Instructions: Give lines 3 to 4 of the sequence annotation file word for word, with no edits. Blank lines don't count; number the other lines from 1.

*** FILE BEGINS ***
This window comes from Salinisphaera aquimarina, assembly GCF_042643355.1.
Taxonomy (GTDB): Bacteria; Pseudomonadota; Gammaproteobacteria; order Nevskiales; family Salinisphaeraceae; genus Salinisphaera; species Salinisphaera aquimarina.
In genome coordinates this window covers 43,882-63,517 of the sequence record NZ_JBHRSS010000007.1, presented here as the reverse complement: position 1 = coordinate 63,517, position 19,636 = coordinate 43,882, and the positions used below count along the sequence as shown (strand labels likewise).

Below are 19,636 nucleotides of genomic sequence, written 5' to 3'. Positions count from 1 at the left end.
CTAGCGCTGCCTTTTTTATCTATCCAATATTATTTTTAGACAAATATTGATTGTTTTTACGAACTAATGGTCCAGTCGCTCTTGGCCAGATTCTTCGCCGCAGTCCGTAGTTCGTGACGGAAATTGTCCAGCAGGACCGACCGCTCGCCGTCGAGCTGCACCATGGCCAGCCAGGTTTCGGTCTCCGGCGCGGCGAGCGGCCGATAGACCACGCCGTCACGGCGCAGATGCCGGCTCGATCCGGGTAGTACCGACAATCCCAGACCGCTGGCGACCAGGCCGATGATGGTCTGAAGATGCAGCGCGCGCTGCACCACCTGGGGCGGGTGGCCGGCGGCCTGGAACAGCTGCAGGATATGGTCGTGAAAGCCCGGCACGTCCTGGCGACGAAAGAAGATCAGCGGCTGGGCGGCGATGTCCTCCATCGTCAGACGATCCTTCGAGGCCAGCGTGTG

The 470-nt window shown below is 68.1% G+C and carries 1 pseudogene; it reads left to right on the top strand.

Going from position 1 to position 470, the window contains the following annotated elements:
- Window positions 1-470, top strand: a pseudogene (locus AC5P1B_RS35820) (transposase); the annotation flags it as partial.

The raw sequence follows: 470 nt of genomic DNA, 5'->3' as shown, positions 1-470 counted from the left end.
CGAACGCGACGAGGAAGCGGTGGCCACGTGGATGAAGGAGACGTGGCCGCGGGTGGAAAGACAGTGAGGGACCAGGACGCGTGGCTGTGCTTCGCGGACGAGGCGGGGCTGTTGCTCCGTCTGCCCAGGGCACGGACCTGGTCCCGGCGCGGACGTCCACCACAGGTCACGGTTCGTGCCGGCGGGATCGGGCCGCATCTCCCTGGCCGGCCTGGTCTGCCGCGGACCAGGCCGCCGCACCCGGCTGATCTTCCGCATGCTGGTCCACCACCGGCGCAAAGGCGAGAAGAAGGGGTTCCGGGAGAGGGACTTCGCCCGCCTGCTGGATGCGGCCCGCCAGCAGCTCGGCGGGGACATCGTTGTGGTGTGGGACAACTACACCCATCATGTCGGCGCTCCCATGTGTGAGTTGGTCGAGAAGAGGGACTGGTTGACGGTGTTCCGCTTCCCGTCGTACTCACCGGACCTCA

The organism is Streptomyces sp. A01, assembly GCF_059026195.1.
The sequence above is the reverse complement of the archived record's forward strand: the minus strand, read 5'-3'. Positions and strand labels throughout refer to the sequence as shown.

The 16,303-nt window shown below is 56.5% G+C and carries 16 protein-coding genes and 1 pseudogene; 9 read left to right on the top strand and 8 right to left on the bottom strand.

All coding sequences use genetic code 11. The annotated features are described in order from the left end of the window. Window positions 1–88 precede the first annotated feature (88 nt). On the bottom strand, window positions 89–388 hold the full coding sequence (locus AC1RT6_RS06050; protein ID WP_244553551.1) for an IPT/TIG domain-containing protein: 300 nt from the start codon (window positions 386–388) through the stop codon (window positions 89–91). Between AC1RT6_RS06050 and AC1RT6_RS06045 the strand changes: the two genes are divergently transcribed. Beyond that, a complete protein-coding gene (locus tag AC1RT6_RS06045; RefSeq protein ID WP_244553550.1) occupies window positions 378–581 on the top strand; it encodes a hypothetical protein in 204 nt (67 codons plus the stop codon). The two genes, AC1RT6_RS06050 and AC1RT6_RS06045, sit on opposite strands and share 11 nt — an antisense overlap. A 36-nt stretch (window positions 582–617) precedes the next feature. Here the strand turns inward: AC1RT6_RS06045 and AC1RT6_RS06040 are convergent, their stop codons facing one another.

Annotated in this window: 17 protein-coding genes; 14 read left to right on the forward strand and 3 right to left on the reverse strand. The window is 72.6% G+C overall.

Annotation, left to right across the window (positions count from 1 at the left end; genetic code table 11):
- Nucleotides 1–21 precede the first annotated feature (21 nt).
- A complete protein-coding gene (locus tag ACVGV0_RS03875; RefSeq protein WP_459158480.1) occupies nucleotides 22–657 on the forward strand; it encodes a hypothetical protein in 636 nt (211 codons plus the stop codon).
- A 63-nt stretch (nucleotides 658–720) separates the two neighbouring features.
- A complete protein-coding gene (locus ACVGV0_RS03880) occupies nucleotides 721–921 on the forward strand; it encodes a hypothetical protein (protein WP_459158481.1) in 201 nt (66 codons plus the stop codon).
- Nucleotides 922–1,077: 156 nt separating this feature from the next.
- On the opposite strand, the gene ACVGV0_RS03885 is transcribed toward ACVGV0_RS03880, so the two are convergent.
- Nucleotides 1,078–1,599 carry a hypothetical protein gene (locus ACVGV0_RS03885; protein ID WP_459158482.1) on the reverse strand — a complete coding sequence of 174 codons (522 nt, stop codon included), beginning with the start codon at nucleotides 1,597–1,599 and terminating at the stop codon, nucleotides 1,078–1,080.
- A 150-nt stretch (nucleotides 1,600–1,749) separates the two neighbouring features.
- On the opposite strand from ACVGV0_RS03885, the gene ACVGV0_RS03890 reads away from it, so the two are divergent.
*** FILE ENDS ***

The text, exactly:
In genome coordinates this window covers 43,882-63,517 of the sequence record NZ_JBHRSS010000007.1, presented here as the reverse complement: position 1 = coordinate 63,517, position 19,636 = coordinate 43,882, and the positions used below count along the sequence as shown (strand labels likewise).

Below are 19,636 nucleotides of genomic sequence, written 5' to 3'. Positions count from 1 at the left end.